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I was recently working on getting a statistical model of a DNA sequence. To do this I found that understanding evolution quantitatively seems to be quite important. I would really appreciate any book recommendations on the basics of evolution.

I come from an Electrical Engineering background and have a limited knowledge of evolution and biology.

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You're looking for a introductory textbook that explain the principles of evolution, explain what is speciation and how it occurs, what is a gene, an allele, a locus, etc… explain stuff about phylogeny and so on. Or you want a book of population genetics (mathematical formulations of how an allele change in frequency in response to selection, to genetic drift. How does the population structure influence the probability of fixation of one allele etc..). Or something else more specific to bioinformatics.It's probably wiser to start with a book that gives an general introduction of evolution. – Remi.b Apr 15 '14 at 22:38
I was looking for something more quantitative. I did read Dawkins' 'The Selfish Gene', which was quite brilliant in my opinion. – Devil Apr 15 '14 at 22:57
Ok, so I think you might want to try one of the book given in the second paragraph of the answer of this other post – Remi.b Apr 15 '14 at 22:59
I actually wouldn't have recommended Dawkins as a first book on evolution. He has some interesting ideas, but he is also has very radical views away from what the mainstream science agrees on. You cannot undo it now, of course, but for future reference for other people who see this question, it's probably better to start with a more basic and conservative text. And if you later read Dawkins or a similar author, you then have the basis to recognize what part of his arguments is consistent with the widely recognized knowledge, and what part makes large philosophical leaps. – rumtscho Jan 5 '15 at 22:02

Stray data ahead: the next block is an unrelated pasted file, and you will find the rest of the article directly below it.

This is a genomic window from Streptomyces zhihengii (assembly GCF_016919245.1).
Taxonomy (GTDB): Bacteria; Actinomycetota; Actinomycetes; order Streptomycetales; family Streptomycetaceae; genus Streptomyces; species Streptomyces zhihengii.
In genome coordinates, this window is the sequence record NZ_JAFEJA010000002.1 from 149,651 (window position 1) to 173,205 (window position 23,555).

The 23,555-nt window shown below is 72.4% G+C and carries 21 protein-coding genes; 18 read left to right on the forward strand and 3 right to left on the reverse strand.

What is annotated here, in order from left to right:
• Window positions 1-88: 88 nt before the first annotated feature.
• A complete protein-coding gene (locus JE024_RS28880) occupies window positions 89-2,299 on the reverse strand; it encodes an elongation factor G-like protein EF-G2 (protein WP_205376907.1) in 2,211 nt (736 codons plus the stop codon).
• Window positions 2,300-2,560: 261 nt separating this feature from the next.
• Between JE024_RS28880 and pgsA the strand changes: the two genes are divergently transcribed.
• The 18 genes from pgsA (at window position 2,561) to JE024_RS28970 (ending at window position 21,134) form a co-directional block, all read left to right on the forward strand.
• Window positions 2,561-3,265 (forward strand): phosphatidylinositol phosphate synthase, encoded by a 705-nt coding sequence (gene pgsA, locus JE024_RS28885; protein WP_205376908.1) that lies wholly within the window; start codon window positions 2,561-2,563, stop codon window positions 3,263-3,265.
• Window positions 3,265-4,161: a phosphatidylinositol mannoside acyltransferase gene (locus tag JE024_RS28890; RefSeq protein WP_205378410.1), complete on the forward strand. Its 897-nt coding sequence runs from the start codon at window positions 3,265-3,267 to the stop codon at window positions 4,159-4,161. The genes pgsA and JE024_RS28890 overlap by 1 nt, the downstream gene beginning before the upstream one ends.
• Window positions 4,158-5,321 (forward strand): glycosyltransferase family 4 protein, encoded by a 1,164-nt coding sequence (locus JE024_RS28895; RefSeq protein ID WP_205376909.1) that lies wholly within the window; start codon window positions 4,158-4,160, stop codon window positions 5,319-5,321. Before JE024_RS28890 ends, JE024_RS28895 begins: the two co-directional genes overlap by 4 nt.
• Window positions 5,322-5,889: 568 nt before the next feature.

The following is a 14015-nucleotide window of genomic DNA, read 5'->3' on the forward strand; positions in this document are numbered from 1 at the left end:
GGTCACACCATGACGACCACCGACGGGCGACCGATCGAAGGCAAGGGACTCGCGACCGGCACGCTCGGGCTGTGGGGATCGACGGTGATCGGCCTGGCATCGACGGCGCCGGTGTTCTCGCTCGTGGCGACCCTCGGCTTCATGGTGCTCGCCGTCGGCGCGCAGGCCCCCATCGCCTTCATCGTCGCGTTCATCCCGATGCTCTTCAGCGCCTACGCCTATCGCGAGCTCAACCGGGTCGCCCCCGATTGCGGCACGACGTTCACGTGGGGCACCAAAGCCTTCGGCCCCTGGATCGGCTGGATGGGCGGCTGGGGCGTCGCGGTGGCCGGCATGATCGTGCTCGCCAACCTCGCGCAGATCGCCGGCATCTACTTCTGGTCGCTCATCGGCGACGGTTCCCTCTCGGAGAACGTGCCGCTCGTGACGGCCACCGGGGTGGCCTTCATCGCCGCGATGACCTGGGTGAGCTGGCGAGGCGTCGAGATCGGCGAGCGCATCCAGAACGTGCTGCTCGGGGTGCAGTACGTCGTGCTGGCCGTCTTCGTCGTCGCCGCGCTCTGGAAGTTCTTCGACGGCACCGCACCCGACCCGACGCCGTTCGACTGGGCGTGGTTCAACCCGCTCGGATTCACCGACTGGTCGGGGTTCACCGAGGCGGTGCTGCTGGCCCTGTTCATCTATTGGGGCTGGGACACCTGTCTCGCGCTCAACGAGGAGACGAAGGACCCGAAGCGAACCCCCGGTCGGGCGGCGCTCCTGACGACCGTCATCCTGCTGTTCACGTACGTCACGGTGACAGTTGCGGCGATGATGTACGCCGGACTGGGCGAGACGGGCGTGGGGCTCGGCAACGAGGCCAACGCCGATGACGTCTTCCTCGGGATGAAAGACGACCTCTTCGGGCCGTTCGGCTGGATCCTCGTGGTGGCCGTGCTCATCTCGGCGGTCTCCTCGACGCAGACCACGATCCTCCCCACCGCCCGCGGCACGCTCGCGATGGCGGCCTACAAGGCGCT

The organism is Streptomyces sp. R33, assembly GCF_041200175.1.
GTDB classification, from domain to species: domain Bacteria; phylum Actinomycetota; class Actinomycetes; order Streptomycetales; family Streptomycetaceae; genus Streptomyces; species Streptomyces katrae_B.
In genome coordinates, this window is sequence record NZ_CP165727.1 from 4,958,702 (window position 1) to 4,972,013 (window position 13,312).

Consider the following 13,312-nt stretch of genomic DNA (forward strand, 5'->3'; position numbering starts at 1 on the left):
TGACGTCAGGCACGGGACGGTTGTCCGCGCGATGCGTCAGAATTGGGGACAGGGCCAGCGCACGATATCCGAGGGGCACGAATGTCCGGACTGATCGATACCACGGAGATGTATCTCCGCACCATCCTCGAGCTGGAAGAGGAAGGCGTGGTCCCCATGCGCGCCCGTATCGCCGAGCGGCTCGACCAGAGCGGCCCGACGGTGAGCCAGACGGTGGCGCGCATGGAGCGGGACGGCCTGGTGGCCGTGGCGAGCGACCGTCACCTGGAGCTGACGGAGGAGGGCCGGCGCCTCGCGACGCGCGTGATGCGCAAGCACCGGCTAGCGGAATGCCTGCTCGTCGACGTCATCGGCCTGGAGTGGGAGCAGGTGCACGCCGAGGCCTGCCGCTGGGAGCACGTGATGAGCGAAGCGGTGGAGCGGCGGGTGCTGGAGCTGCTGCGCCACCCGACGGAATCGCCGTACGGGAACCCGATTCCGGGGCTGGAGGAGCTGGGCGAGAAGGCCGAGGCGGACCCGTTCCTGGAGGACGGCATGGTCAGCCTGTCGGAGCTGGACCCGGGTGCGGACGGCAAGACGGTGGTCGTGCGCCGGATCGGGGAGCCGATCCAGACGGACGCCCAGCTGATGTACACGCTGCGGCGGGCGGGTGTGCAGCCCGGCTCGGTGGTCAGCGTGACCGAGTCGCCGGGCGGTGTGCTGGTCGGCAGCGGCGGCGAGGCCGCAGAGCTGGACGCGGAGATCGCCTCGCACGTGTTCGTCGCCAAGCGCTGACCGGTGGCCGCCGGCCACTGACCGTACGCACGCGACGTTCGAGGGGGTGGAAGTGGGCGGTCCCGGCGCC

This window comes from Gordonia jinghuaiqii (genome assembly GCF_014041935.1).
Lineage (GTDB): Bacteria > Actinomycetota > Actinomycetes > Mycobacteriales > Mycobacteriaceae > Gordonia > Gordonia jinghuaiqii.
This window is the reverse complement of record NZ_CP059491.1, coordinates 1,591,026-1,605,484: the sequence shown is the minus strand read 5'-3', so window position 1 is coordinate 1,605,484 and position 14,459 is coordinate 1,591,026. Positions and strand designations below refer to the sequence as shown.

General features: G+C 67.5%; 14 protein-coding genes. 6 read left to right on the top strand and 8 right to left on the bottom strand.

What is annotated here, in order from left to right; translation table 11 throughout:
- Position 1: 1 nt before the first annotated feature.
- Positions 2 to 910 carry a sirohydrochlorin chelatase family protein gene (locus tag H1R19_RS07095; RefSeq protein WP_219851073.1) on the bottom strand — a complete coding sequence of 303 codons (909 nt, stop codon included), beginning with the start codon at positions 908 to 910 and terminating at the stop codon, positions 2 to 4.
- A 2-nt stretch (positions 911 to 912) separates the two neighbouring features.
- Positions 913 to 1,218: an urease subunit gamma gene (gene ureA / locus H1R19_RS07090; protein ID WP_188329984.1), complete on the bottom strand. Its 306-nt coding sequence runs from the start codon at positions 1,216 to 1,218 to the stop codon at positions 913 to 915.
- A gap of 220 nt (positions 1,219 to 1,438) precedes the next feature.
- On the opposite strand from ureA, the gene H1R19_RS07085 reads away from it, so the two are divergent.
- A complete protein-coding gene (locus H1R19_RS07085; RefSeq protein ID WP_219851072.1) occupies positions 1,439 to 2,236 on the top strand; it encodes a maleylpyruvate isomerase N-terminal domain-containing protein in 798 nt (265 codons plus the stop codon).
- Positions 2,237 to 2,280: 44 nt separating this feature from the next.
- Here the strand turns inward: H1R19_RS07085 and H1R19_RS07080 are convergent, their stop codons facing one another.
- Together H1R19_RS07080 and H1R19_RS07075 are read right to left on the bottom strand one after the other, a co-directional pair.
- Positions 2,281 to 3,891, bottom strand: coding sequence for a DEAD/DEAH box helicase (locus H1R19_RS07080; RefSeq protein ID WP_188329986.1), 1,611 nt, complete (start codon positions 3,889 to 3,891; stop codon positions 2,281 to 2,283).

up vote 6 down vote accepted

You either want a introductory book in evolutionary biology or a book that offers mathematical models of evolutionary processes.

In my first class of evolutionary biology I had this textbook: Futuyama, Evolution I think it gives a good start to the field and offers a good overview of the difference subfields.

If you think you already know enough about the concepts selection, genetic drift, molecular evolution, etc… and you want a book that provides mathematical formulations of evolution, then you might want to have a look into the field of population genetics. On this post you'll find some book-recommendations

If you are particularly interested into molecular evolution, I'd suggest: Yang, Computational molecular evolution

Maybe you are particularly interested into the statistical methodology used in DNA annotation or in phylogeny. Then…. I don't know! It's not quite my field!

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Thanks a lot. By evolutionary models, I meant mathematical formulations. – Devil Apr 15 '14 at 22:54

I really good intro to evolution book is The Evolution of Vertebrate Design by Leonard Radinski.

Also, for a more math based approach you could look into Narrow Roads of Gene Land. These are collected papers of W.D Hamilton.

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I'd like to add a few books to to the above suggestions. The book by Sean Rice "Evolutionary Theory: Mathematical and Conceptual Foundations" covers a lot of ground, including allele-based models, quantitative genetics, Price's formalism, and MLS. If you're interested in social evolutionary models, I found R. McElreath and R. Boyd "Mathematical Models for Social Evolution" to be extremely accessible for those that don't have a solid math background. Another great book on social evolution is S. Frank's "Foundations of Social Evolution" but it is not as easy to follow as McElreath and Boyd's book.

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